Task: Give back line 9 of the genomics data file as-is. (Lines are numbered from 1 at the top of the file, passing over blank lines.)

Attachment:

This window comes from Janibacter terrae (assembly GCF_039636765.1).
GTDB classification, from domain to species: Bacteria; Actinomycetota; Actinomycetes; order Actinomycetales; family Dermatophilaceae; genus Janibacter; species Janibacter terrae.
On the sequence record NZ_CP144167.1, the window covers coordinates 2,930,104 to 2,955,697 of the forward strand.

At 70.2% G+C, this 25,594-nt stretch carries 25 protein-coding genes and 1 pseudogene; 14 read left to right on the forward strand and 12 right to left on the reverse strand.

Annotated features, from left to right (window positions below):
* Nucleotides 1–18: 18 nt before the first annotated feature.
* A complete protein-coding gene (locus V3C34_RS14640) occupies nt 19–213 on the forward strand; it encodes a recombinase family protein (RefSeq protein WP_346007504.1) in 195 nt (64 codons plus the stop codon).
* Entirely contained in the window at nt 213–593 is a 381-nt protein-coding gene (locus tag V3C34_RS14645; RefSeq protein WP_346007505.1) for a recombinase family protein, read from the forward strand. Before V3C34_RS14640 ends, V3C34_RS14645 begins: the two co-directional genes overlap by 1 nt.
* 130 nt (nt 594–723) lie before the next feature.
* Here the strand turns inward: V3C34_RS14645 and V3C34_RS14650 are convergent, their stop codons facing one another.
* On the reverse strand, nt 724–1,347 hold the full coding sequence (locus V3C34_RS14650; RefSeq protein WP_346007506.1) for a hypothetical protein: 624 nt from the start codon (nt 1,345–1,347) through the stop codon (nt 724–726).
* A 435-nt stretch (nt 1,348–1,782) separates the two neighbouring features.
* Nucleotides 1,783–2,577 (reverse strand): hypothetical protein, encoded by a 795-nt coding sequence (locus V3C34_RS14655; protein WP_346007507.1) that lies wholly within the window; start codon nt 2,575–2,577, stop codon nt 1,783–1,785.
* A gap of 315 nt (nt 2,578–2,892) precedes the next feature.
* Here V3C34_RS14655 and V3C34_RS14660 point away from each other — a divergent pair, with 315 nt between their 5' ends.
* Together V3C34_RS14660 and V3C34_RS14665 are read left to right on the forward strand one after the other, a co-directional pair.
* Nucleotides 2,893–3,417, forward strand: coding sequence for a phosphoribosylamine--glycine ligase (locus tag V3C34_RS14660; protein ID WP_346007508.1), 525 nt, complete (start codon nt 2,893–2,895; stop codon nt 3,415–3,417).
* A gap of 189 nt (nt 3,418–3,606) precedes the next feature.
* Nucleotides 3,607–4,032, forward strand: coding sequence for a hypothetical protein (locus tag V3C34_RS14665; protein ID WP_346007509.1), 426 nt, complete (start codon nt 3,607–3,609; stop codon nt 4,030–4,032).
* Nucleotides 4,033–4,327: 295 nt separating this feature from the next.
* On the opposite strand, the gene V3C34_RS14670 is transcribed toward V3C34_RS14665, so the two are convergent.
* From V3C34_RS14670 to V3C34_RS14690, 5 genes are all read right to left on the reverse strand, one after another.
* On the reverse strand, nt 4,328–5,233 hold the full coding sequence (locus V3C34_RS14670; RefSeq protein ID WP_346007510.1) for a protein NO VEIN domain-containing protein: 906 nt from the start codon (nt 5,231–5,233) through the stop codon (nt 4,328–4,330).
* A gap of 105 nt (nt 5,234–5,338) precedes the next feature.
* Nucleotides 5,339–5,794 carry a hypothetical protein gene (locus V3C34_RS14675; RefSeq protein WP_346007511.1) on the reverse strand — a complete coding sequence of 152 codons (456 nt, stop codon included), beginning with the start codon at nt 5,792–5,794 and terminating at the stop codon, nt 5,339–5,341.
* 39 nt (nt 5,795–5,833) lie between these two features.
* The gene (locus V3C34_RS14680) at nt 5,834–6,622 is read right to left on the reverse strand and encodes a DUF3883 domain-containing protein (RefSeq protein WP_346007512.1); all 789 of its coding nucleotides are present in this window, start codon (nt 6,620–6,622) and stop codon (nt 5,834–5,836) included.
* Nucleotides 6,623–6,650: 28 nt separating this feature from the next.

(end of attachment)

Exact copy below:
* 130 nt (nt 594–723) lie before the next feature.